[cfe-dev] Full program Analysis w. Clang

Alexandros Tzannes atzannes at illinois.edu
Mon Jun 11 23:50:46 PDT 2012

Hi Anna, thank you for the link.
I had seen that recent thread. The idea of dumping summaries and merging 
those is duly noted. As well as dumping summaries and repeating the 
analysis when necessary. Wouldn't that be slow though, reading the 
source from the file-system for each pass, if you have to repeat the 
analysis many (perhaps hundreds of) times to converge? [see also 
discussion below on our analysis]

As Michael said we will use annotated code and static analysis to check 
that the annotations are correct and that the code does not have some 
types of bugs. This checking will require more from the AST than just 
the Call Graph, but will not cross TU boundaries. The next step is to 
infer these annotations (as many as possible), but that is going to be 
an expensive, iterative process that may cross TU boundaries. As I 
hinted, what creates dependencies for the inference are cycles in the 
call graph, and we would only need to merge the TUs that form cycles. 
That makes me optimistic about scalability (and also complexity) because 
it means that the problem is decomposable to a significant degree.


On 06/12/2012 12:12 AM, Michael Han wrote:
> Hi Anna,
> Thanks for the link.
> We are planning to write a static analyzer that perform analysis with 
> the aid of limited user annotations. It would be good to fit it in the 
> static analyzer infrastructure to have access to the bug reporter, 
> CFG, etc..  The missing piece for us is the whole program analysis 
> support from static analyzer (and as you pointed out, it is a big 
> project), at least from an infrastructure point of view, current 
> static analyzer is invoked per file base so each analysis won't know 
> other TU.
> At the beginning our analysis would be quite simple. It is not 
> flow/path sensitive at least for now and would only (Alex please 
> correct me if I am wrong..) require access to AST to construct call 
> graph. So, it looks like without accessing to all the nice features 
> done in the static analyzer we can still build the tool using 
> libTooling and AST serialization, and at the analysis time hopefully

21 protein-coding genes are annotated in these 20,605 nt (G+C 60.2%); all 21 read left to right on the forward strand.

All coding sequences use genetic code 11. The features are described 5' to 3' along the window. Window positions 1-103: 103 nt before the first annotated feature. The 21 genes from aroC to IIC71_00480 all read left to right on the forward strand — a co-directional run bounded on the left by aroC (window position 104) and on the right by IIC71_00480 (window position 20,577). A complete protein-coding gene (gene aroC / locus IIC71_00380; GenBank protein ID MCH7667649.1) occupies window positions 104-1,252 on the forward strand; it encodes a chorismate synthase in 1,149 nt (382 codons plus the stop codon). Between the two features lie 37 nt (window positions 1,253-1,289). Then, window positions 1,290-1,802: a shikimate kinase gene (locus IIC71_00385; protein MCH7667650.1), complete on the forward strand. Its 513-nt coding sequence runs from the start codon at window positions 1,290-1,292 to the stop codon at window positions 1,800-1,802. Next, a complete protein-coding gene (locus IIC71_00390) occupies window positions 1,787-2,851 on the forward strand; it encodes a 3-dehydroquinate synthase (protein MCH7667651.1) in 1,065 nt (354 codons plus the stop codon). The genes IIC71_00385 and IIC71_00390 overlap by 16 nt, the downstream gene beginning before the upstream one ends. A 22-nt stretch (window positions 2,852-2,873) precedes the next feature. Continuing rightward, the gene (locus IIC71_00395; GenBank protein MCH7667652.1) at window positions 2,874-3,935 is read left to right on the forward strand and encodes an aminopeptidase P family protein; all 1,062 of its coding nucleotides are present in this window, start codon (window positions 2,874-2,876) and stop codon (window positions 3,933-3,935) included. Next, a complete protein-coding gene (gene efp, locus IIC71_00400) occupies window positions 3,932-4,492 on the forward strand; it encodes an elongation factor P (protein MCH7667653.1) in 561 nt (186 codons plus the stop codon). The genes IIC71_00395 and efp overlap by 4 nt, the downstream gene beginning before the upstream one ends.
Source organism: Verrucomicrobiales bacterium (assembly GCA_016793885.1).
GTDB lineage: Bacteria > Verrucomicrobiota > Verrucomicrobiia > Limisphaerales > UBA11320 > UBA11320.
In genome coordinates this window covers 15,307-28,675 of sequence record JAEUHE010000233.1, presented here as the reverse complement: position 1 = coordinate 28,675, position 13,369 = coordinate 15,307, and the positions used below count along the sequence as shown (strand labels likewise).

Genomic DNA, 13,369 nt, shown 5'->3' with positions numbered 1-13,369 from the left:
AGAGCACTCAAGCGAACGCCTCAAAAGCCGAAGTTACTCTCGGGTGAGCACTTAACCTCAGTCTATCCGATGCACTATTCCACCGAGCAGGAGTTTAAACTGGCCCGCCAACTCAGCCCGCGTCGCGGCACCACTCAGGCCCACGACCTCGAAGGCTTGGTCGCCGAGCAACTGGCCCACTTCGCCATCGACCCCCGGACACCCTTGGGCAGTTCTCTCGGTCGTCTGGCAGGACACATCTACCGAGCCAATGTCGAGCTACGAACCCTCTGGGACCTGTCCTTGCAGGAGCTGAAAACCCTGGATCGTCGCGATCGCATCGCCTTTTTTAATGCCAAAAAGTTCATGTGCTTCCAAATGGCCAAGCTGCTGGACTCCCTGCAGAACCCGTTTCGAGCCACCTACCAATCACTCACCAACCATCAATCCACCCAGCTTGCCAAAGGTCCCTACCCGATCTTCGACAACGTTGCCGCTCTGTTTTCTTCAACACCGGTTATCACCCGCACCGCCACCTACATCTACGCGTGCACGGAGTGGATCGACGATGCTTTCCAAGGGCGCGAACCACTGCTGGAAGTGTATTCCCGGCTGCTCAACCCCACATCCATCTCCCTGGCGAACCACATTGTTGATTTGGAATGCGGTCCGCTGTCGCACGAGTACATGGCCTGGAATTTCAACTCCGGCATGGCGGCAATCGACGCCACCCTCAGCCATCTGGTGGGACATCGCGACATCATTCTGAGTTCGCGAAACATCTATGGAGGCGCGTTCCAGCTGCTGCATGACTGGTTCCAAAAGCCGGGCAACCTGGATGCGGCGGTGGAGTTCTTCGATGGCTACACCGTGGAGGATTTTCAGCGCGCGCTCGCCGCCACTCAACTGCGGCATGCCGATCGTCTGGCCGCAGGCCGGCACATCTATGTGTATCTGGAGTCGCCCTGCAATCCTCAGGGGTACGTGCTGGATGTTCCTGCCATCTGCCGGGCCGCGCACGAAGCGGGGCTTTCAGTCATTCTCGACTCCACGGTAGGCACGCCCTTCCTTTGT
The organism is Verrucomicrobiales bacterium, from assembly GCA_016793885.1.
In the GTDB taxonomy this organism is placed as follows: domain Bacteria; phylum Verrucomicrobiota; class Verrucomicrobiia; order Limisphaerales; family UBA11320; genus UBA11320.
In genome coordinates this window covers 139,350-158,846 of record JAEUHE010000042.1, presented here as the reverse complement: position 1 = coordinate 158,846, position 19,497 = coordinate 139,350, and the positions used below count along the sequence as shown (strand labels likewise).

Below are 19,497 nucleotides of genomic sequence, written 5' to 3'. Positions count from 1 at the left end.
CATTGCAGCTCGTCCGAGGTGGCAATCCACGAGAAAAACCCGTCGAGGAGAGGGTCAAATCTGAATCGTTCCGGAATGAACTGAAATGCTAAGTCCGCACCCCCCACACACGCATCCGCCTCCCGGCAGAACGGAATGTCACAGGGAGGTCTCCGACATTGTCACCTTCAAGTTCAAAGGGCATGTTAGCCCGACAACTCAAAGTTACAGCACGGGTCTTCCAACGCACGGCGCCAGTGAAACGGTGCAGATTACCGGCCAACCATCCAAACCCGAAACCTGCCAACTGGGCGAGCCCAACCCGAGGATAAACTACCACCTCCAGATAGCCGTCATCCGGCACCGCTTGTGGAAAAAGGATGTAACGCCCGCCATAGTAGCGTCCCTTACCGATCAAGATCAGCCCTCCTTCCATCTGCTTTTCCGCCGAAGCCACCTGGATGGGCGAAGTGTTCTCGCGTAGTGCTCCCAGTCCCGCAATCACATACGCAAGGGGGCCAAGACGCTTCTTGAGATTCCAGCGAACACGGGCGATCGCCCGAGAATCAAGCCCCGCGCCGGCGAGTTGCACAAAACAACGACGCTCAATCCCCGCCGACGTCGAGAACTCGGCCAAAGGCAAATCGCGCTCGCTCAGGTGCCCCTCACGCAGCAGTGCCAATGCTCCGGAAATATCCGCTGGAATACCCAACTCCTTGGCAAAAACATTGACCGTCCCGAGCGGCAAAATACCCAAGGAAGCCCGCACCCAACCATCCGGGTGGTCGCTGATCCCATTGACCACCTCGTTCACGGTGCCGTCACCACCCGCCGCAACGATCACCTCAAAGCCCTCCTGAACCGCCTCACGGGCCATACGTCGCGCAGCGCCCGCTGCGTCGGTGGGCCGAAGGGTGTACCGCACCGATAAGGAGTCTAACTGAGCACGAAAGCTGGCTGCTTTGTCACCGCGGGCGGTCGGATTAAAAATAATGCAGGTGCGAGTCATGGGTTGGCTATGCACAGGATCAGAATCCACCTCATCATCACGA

> we will have the whole program image ready to consume.
> Cheers
> Michael
> *From:*Anna Zaks [mailto:ganna at apple.com]
> *Sent:* Monday, June 11, 2012 8:34 PM
> *To:* Alexandros Tzannes
> *Cc:* cfe-dev at cs.uiuc.edu; Michael Han
> *Subject:* Re: [cfe-dev] Full program Analysis w. Clang
> This thread also discusses options on working with multiple TUs:
> http://clang-developers.42468.n3.nabble.com/C-analysis-with-Clang-td4024252.html
> On Jun 11, 2012, at 8:24 PM, Anna Zaks wrote:
> On Jun 11, 2012, at 6:23 PM, Alexandros Tzannes wrote:
> Hi all,
>     I am interested in using Clang to write a checker that reads in
>     custom annotations (we are considering using attributes rather
>     than pragmas) to guarantee the absence of some types of bugs. The
>     next step after this is done would be to try and infer as many of
>     the annotations as possible, but this will require whole program
>     analysis. I know that clang works per translation unit (TU), so I
>     was wondering if there is some advice on how to go about it.
>     Perhaps serialize the AST of different TUs, merge them and analyze
>     the whole program offline (after compilation) to prove the desired
>     safety guarantees.
> Are you planning to write a static analyzer checker? In general, we 
> are interested in adding whole program analyzes to the analyzer, but 
> it's an ambitious project.
> It may actually be possible to perform inference per TU, as long as 
> any cyclic call-graph dependencies are within a single TU.
> Scalability wise, developing summary based analyzes is better than 
> serializing the AST. (Very simply put, you'd analyze each function 
> separately, store their summaries, and re-analyze all the functions 
> again taking into account the generated info. If you have cyclic 
> dependencies, you could consider repeating the process more than once.)
> Any feedback/brainstorming will be greatly appreciated!
>     Cheers!
>     Alex
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